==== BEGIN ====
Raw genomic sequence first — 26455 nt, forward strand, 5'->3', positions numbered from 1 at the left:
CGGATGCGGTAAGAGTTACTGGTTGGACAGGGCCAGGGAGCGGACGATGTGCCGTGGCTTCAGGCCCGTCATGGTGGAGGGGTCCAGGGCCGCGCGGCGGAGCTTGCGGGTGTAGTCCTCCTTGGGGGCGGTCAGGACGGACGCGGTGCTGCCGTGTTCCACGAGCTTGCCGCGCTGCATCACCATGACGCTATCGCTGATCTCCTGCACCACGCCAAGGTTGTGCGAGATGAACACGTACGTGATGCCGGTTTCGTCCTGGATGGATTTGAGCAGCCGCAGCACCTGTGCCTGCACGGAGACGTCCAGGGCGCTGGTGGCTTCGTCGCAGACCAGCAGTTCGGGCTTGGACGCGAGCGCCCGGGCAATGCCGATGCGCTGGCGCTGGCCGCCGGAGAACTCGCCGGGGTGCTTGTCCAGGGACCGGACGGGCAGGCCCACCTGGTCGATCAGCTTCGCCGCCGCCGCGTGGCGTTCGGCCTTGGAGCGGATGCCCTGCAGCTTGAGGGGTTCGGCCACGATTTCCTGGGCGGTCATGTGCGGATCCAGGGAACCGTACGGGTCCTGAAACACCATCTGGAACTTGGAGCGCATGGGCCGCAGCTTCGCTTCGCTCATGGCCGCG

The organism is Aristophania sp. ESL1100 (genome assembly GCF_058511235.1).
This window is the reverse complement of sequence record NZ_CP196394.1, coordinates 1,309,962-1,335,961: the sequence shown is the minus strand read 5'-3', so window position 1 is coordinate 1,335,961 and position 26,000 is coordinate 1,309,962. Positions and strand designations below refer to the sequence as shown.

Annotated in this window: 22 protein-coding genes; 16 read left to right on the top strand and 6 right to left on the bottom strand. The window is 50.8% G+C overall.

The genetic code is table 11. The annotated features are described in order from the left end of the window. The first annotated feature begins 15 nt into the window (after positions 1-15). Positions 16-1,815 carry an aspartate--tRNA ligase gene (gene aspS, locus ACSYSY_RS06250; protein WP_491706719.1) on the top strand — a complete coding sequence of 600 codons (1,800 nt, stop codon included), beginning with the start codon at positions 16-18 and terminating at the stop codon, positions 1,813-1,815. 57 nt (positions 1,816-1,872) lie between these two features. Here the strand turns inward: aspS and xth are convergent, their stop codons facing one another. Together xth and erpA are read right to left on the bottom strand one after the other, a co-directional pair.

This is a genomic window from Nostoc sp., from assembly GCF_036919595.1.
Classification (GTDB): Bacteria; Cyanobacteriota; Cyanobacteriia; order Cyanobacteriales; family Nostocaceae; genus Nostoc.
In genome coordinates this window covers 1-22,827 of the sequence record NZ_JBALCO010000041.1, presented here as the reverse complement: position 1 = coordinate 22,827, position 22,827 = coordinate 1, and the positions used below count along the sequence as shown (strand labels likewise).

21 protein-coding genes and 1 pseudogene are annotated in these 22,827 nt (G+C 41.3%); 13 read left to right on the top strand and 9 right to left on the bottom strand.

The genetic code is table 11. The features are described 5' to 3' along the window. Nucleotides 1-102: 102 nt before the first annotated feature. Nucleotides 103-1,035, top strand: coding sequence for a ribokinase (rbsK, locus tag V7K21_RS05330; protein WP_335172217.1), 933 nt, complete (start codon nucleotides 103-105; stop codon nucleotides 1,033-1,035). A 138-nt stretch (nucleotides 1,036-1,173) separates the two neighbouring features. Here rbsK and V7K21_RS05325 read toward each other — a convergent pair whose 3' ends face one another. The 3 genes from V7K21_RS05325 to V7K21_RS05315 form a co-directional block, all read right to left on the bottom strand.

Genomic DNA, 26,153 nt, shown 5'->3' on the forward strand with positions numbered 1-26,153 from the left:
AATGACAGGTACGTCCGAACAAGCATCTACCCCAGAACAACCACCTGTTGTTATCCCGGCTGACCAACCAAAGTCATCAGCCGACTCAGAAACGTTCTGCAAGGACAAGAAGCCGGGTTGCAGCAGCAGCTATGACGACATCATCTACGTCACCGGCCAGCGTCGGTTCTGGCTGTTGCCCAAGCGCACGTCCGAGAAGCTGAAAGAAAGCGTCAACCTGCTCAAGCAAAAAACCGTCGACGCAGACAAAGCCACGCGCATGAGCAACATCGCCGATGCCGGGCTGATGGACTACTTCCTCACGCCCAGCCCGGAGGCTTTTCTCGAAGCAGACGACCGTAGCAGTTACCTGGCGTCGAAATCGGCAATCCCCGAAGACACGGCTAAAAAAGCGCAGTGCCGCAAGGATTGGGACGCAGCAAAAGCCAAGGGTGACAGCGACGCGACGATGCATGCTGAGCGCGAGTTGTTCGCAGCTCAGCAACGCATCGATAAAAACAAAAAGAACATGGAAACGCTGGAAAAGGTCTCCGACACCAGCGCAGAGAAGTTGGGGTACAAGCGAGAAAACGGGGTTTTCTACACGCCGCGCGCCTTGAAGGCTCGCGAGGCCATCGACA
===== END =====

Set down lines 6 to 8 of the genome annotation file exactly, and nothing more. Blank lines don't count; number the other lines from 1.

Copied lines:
The genetic code is table 11. The annotated features are described in order from the left end of the window. The first annotated feature begins 15 nt into the window (after positions 1-15). Positions 16-1,815 carry an aspartate--tRNA ligase gene (gene aspS, locus ACSYSY_RS06250; protein WP_491706719.1) on the top strand — a complete coding sequence of 600 codons (1,800 nt, stop codon included), beginning with the start codon at positions 16-18 and terminating at the stop codon, positions 1,813-1,815. 57 nt (positions 1,816-1,872) lie between these two features. Here the strand turns inward: aspS and xth are convergent, their stop codons facing one another. Together xth and erpA are read right to left on the bottom strand one after the other, a co-directional pair.

This is a genomic window from Nostoc sp., from assembly GCF_036919595.1.
Classification (GTDB): Bacteria; Cyanobacteriota; Cyanobacteriia; order Cyanobacteriales; family Nostocaceae; genus Nostoc.